1. DV:100 X USD 1,900 + 50 X USD 24,000= USD 190,000 + USD 1,200,000= USD 1,390,000
      Hence, contribution of 10% of USD 1,390,000 is USD 139,000.
    2.  RV:100 X USD 1,500 + 50 X USD 15,000USD 150,000 +USD 750,000
      USD 900,000
      Hence, contribution of 10% of USD 900,000 is USD 90,000. 

      The difference in the contribution would be(USD 139,000 – USD 90,000) = USD 49,000.

  8. A container operater may insure their equipment (both owned and leased) and following a General Average, would approach their insurers for provision of security by way of an Average Guarantee. Containers may be insured on the basis of various wordings and for the purpose of this article, we have considered the Institute Container Clauses – Time – 1/1/87 (this is an “All Risks” policy).
    1. Clause 1 details the cover provided “ all risks of loss of or damage to the subject-matter insured, except as provided in Clauses 4, 5, 6, 7 and 8 below
    2. Clause 2 deals with General Average and states “ This insurance covers general average salvage and salvage charges, adjusted or determined according to the contract of affreightment and/or the governing law and practice, incurred to avoid or in connection with the avoidance of loss from any cause except those excluded in Clauses 5,6,7 and 8 or elsewhere in this insurance For the purpose of claims for general average contribution salvage and salvage charges recoverable hereunder the subject-matter insured shall be deemed to be insured for its full contributory value”.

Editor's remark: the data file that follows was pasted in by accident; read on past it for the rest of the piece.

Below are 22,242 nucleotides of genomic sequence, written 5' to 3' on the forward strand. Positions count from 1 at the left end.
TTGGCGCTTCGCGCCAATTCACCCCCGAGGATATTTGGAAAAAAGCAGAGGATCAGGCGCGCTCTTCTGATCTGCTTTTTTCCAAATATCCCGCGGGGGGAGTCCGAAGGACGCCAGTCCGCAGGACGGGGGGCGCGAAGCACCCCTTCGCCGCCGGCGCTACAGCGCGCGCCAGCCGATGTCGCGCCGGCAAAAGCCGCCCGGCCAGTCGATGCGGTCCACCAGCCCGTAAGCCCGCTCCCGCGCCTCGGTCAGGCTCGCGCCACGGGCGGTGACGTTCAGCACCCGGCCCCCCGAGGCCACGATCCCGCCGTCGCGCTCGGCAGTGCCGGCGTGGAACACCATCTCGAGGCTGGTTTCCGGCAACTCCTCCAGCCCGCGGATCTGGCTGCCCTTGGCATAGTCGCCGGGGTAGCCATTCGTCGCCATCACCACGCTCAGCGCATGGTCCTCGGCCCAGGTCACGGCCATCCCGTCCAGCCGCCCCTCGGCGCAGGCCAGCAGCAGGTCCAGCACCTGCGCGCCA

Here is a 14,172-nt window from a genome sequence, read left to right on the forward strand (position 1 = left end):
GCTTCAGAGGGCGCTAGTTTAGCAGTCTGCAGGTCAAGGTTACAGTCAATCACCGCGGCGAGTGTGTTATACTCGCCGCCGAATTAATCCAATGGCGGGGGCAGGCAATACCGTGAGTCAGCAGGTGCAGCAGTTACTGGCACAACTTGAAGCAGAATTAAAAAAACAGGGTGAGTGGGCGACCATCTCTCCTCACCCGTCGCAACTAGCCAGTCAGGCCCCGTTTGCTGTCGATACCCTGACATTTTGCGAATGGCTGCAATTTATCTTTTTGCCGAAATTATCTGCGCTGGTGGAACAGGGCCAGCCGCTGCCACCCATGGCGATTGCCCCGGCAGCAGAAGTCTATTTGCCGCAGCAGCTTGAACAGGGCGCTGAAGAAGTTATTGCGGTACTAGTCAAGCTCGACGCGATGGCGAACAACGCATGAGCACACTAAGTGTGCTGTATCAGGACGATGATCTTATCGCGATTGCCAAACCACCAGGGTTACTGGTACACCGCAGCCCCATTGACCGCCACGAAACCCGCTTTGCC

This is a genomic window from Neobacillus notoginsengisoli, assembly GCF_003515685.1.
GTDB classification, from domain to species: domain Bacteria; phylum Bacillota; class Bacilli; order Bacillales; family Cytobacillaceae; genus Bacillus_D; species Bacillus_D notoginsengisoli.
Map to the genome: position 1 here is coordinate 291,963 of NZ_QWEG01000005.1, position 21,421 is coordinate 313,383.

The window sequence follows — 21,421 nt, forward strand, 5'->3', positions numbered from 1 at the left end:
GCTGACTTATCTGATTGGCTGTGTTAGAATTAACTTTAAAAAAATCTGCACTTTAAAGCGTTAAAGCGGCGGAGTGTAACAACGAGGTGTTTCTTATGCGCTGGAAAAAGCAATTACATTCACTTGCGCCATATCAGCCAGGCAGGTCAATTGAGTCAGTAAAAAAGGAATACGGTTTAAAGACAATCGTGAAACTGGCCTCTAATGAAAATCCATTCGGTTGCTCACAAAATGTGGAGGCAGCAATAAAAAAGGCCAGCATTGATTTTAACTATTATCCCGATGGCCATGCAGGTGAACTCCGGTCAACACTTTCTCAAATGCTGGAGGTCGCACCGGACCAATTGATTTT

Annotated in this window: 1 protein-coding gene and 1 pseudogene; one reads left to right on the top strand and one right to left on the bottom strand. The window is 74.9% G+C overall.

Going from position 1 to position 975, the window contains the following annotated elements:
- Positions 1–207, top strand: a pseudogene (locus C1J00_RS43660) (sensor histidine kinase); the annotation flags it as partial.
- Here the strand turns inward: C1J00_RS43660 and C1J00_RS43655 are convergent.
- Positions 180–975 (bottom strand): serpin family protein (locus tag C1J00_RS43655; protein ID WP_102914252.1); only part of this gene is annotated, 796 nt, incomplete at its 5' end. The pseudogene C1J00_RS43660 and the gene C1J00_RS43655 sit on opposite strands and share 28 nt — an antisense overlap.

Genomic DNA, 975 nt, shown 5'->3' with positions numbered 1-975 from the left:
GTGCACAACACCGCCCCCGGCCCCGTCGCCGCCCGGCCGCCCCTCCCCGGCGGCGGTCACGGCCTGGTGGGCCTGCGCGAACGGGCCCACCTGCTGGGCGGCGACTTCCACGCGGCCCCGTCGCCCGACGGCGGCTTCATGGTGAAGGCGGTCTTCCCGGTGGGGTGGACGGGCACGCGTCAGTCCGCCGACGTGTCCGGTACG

Insurer’s liability for General Average is therefore restricted to the containers full contributory value only. It is submitted that this value should be RV.
  9. When containers are leased, the valuation of containers provided under the leasing contract for a total loss is generally on the basis of the DV of the container i.e. if containers become a Total Loss, the liability of the Lessee to the Lessor is for the DV. What happens if a leased container becomes a total loss due to a general average sacrifice?As mentioned in 4) above, Rule XVIII of YAR 1994 deals with the amounts to be allowed as general average and which would be restricted to the RV of the container. In the case of a Total loss, there would be difference in values i.e. the leasing contract would provide for the lessee to be liable on the basis of the DV whereas the adjustment of the General Average would be accomplished on the basis of the RV. For such cases, subject to the Container Operator having declared to his Insurers the valuation provided by the container lessors and sought cover accordingly, the difference in recovery should properly fall under Clause 1 of the ICC 1/1/87 (this policy is an “All Risks” policy. Although we have not seen a “named perils” cover for equipment, we believe the recovery in a “named perils” policy would depend on whether the named peril led to the General Average).
  10. In summary, container owners should
    1. Provide the RV value of containers to the Average Adjusters following a general average.
    2. If containers are leased, ensure to declare the DV to their Insurers and seek appropriate cover.
    3. Consider seeking the costs, if incurred to provide evidence on the value of the containers, from the Average Adjuster as a part of the Adjustment costs

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  1. […] our earlier article GA & Salvage – Value of Containers, we argued that the container values to be declared should be the Replacement Value (“RV”) […]

  2. Chang Riveron

    Thanks for the great info! Looking forward to more updates on this.